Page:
If you stop by refuge headquarters or the visitor contact station near Jim's Landing with a question about camping, hiking, hunting, fishing, refuge regulations or any one of a hundred other topics, you'll probably talk with a volunteer. If you go to a campfire program at Hidden Lake or go on a natural history hike, there's a good chance a volunteer will be giving the program or hike.
That's because this summer the refuge has three SCA volunteer interpreters who are here to answer your questions and educate you about the incredible wildlife, plants, geology and history of the refuge.
This isn't new, either. We depend on SCA volunteer interpreters every year. Stop by and ask a question; they'll be happy to provide an answer.
Volunteers also will work with the biologists this summer. We are always amazed at how hard these biology volunteers work. This year they'll be working on a frog study. Frogs, it seems, are very sensitive to contaminants and depend on clean water. Maintaining water quality is one of the priorities of the Kenai National Wildlife Refuge. These volunteers will be providing vital data to help assure high water quality, with the help of the frogs.
In the past several years we have added two new trails to our trail system. The work has been done by a crew of high school SCA volunteers. The work they do is truly impressive, and it is all done with hand tools. They completed Hideout Trail in 1999 and will complete the new trail at Upper Skilak Campground this year. Without the hard work of these volunteers, neither of the new trails would have been built.
Perhaps you have seen the historical Andrew Berg cabin at refuge headquarters on Ski Hill Road. Most of the furnishings in it were found or made by two refuge volunteers -- Bud Crawford and Bill Nelson. These two fellows have shown a keen interest in restoring the cabin and giving it the look and feel it would have had when it was built in the 1930s.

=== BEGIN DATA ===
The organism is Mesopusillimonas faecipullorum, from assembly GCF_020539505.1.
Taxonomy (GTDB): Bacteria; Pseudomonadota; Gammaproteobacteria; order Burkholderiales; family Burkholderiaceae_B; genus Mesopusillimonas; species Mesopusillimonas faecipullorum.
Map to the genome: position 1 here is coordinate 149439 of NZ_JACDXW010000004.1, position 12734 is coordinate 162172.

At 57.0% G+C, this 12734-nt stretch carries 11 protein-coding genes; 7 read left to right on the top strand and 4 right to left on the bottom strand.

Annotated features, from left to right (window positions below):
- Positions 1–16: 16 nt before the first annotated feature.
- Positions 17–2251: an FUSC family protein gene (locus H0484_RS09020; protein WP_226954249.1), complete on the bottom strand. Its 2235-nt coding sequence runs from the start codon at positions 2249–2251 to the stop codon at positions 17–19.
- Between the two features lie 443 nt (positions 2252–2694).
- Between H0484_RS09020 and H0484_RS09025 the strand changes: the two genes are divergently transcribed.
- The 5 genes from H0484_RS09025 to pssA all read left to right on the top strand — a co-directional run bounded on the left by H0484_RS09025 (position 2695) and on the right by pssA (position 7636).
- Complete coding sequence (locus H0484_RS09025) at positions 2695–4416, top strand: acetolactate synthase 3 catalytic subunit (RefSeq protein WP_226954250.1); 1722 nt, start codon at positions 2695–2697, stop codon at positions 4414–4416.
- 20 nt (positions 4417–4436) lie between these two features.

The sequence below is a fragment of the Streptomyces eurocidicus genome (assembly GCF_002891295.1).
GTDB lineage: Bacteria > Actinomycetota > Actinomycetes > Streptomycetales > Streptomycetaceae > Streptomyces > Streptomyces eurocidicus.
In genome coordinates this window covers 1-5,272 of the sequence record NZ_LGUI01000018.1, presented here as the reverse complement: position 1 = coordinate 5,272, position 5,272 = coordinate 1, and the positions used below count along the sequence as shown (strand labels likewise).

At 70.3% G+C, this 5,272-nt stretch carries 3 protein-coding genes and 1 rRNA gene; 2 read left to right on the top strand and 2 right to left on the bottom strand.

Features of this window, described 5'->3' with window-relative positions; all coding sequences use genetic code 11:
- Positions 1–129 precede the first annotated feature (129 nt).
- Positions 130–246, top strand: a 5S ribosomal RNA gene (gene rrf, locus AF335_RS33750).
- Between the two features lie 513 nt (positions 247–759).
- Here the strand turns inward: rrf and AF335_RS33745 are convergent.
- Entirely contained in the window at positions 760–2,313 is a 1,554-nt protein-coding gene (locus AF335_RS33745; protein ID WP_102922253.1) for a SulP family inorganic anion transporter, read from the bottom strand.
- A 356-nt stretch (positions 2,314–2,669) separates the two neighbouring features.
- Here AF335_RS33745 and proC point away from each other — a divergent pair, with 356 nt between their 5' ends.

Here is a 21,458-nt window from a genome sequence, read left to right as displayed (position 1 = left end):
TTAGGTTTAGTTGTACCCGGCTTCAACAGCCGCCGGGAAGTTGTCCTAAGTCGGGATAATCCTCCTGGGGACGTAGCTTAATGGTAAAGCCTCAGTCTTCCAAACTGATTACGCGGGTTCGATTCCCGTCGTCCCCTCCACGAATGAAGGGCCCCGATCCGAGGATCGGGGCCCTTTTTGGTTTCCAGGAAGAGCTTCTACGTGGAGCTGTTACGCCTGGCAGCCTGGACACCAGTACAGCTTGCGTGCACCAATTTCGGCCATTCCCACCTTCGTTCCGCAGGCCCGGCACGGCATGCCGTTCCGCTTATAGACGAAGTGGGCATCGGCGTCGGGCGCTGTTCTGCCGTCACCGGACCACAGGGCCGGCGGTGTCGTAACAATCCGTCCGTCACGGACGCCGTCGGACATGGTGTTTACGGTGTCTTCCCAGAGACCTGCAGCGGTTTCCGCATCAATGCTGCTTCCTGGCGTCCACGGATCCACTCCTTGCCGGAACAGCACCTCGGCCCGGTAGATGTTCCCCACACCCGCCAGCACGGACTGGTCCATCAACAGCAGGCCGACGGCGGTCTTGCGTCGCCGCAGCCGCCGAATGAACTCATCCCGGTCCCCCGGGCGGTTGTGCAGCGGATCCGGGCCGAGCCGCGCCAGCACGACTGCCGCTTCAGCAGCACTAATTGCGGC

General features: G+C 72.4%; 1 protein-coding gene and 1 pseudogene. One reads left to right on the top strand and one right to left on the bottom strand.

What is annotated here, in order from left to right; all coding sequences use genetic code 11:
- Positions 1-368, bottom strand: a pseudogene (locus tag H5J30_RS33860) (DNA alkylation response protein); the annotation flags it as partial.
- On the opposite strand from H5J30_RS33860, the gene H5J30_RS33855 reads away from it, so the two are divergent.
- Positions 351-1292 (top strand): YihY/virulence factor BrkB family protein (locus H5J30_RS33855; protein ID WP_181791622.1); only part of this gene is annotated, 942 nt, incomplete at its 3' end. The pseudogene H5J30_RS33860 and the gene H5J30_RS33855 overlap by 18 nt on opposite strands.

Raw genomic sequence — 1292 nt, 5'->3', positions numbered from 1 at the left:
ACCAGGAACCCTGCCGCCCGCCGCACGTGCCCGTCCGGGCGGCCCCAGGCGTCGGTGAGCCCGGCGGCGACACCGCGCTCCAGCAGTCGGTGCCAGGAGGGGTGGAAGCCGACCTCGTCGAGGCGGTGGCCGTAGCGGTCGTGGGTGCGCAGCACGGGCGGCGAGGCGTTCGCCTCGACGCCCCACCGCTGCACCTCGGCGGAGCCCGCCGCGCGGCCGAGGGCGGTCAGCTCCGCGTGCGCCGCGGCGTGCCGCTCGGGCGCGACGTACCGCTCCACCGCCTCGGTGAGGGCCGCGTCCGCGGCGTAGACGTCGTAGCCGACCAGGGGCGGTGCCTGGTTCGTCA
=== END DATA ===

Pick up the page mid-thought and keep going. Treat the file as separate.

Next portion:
If you haven't seen the cabin, stop by headquarters for a look back in time. There's a good chance you might bump into Bud or Bill; they can frequently be found working on the cabin. Stop and talk with them; they have stories to tell. And, give them a big "thank you" for a job well done.
This year we have already had Boy Scout groups helping with projects, with more groups wanting to join in. The ways local groups or individuals can volunteer are almost endless. If you or your group would like to volunteer, give me a call to explore the possibilities at 260-6163.
Last year volunteers gave over 12,000 hours of their time to the refuge. Isn't that fantastic? We got 12,000 hours of things done that we wouldn't have without volunteers.
Well, hats off (no plumes, of course) to all of our refuge volunteers. If you run into one of them during the summer, give them a big "thank you." Many will be wearing a blue SCA uniform, with a volunteer patch on the sleeve.
So, that's the story of ladies hats, quill pens, the refuge system, Paul Kroegel and volunteers. Actually, the story isn't over yet; maybe you can write some of it yourself.
Dave Kenagy is the refuge volunteer coordinator and photographic image specialist. He also supervises volunteer trail crews working on special projects.